DuBos should point out that if the board is now "neck-deep in politics," that's certainly better than being way over your head in them, which was what prompted the suit; see http://jeffsadow.blogspot.com/2013/07/poli….
>Public support for higher ed has been cut by at least 85 percent since Jindal took office, and it’s starting to show in lower standards.
Keep in mind that since Jindal took office, overall spending on higher education actually is down only about $200 million, or a reduction of about 6 percent. But what I'm interested in, as one who has taught at LA universities for over a quarter century, is Dubos' alleged evidence that reductions of the last few years are "starting to show in lower standards." Money is tighter, no doubt, but if anything with the new, if tepid, accountability measures, an increased emphasis on teaching (most of the time, the Holmberger story aside), and with continually evolving technology, the quality of the product has been improving. Perhaps Dubos actually ought to set foot on an LA public campus, or come to my classroom where he will find challenging and demanding standards, before he makes off-the-cuff claims such as this.
Welcome to the party, Clancy ... 11 months late: http://jeffsadow.blogspot.com/2012/02/repo…. Or maybe you read it and forgot where you got these ideas.
>The State employs about 25-28% of all residents. Uh ... that's well over a million people. Try 2.5-2.8%.
And now, the rest of the story: http://jeffsadow.blogspot.com/2012/12/hain…
Hi, Stephanie, and you rite: http://jeffsadow.blogspot.com/2012/10/appr….
Unlike Gambit, which whiffed on most of these: http://jeffsadow.blogspot.com/2012/10/fewe….
For completeness sake, this cursory try needs to note two additional things. First, the only reason governors appear to exercise outsized power is that the Legislature lets them. There are plenty of legislative devices to thwart the governor, they simply are not practiced (Wayne Parent's "Inside the Carnival" offers a great discussion of this point). Second, let's recognize Geymann's act for what it was -- not of defiance, but a cheap political stunt that substitutes symbol for substance; see http://jeffsadow.blogspot.com/2012/06/geym….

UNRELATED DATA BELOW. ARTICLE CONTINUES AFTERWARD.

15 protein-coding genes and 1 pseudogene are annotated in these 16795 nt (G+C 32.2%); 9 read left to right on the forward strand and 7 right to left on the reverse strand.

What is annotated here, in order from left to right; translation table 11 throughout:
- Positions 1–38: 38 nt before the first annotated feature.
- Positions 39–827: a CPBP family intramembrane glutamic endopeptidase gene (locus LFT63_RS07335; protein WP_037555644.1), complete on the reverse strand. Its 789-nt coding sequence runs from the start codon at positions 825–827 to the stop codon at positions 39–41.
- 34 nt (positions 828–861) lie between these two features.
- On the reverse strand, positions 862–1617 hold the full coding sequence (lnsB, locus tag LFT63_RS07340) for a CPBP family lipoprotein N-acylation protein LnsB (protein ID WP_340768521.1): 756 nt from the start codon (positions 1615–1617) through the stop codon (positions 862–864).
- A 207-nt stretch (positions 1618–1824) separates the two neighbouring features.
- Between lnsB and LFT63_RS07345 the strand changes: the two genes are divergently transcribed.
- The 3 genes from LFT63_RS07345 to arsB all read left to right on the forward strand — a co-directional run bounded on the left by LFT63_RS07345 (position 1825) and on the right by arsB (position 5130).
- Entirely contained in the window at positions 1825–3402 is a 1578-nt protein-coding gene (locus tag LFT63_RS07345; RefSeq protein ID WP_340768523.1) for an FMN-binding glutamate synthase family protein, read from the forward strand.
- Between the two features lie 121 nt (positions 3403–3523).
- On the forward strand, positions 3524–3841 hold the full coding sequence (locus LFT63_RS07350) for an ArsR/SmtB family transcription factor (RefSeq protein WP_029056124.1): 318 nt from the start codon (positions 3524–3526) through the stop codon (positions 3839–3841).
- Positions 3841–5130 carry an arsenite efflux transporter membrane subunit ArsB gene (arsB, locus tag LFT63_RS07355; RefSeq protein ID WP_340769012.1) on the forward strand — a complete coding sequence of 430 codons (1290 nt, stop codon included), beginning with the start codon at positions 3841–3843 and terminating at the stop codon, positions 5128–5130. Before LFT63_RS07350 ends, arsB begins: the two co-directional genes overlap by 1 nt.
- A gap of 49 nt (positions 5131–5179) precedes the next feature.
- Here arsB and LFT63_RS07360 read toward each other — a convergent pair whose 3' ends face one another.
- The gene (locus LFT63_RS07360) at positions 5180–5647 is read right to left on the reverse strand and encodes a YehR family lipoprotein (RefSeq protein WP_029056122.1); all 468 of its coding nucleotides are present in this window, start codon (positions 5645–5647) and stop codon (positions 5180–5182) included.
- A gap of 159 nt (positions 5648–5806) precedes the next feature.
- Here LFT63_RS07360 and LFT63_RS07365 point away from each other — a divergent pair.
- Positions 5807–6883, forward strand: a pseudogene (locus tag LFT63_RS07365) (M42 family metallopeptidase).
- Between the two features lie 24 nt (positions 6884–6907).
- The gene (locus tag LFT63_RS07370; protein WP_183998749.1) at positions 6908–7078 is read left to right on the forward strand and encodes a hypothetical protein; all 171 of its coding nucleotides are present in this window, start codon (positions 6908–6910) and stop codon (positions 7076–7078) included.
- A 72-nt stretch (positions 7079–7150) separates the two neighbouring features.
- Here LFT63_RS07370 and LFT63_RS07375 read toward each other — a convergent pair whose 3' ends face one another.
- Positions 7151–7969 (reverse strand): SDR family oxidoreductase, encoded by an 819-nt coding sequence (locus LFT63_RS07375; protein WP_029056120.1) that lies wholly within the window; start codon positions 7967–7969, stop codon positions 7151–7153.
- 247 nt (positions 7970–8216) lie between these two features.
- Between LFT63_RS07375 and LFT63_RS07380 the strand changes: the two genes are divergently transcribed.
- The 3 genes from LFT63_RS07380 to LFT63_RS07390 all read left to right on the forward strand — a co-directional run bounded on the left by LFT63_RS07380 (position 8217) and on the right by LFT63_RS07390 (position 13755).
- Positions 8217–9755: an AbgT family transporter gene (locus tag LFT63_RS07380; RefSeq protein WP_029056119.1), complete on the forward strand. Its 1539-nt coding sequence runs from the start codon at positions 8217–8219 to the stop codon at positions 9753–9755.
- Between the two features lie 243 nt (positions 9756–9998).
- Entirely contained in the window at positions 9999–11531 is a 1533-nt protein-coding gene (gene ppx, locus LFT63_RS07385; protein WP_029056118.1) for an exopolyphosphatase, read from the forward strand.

We ain't buying what you're selling. Reform was an issue in the fall elections, and discussed by BESE candidates. Jindal gave speeches in January discussing exactly what was coming. Prefiling required that the contents of the bills were available about two weeks before committee, then another week passed before they hit the House floor, and the process continues. Before bills even were filed, several interest groups, with varying degrees of validity, issued research reports on these. This narrative of things being "rushed" is pushed by those who know they are losing the battle of ideas on this, since that's all they have left.
Dubos writes about "major flaws" then manages only to find one in his opinion, the way in which local charter authorizes are established, although he concedes "the bar appears to be high." Indeed it is; go read the bill (pp. 8-9) and it becomes apparent this is a non-issue.
Nor does Dubos fool anybody when he bleats about not being part of the "status quo," holding out his support of the charter concept as proof, just like decades ago when prejudiced Southern whites tried to inoculate themselves against charges of being racists by telling their interlocutors about how many black friends they had. If Dubos show us the columns he has written supporting the HB 974 changes (or, alternatively, singly correcting for the flaws in the curent tenure model, merit pay, SSEEP, etc.), the value-added evaluation model, reducing the political power of school boards, etc. then maybe he has credibility to make such a statement.
All Comments »
Powered by Foundation